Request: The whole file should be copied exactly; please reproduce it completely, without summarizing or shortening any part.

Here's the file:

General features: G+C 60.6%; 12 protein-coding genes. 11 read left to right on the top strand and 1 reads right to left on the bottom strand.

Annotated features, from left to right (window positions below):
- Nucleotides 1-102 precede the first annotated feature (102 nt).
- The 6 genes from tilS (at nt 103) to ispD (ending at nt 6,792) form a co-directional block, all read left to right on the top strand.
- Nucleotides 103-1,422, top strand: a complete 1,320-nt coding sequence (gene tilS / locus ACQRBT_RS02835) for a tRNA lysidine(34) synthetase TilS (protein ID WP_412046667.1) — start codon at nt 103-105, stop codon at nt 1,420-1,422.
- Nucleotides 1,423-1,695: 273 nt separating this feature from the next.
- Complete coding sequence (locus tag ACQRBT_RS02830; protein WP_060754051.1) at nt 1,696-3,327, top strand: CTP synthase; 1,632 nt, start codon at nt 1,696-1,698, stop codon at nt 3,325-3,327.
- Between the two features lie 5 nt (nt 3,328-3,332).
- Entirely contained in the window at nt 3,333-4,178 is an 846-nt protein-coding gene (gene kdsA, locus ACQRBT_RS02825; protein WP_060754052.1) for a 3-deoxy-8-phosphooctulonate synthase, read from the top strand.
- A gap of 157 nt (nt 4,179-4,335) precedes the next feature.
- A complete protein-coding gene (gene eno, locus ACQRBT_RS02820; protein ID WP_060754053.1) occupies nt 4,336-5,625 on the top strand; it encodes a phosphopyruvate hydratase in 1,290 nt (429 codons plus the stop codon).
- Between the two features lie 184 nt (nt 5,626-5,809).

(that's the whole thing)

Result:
General features: G+C 60.6%; 12 protein-coding genes. 11 read left to right on the top strand and 1 reads right to left on the bottom strand.

Annotated features, from left to right (window positions below):
- Nucleotides 1-102 precede the first annotated feature (102 nt).
- The 6 genes from tilS (at nt 103) to ispD (ending at nt 6,792) form a co-directional block, all read left to right on the top strand.
- Nucleotides 103-1,422, top strand: a complete 1,320-nt coding sequence (gene tilS / locus ACQRBT_RS02835) for a tRNA lysidine(34) synthetase TilS (protein ID WP_412046667.1) — start codon at nt 103-105, stop codon at nt 1,420-1,422.
- Nucleotides 1,423-1,695: 273 nt separating this feature from the next.
- Complete coding sequence (locus tag ACQRBT_RS02830; protein WP_060754051.1) at nt 1,696-3,327, top strand: CTP synthase; 1,632 nt, start codon at nt 1,696-1,698, stop codon at nt 3,325-3,327.
- Between the two features lie 5 nt (nt 3,328-3,332).
- Entirely contained in the window at nt 3,333-4,178 is an 846-nt protein-coding gene (gene kdsA, locus ACQRBT_RS02825; protein WP_060754052.1) for a 3-deoxy-8-phosphooctulonate synthase, read from the top strand.
- A gap of 157 nt (nt 4,179-4,335) precedes the next feature.
- A complete protein-coding gene (gene eno, locus ACQRBT_RS02820; protein ID WP_060754053.1) occupies nt 4,336-5,625 on the top strand; it encodes a phosphopyruvate hydratase in 1,290 nt (429 codons plus the stop codon).
- Between the two features lie 184 nt (nt 5,626-5,809).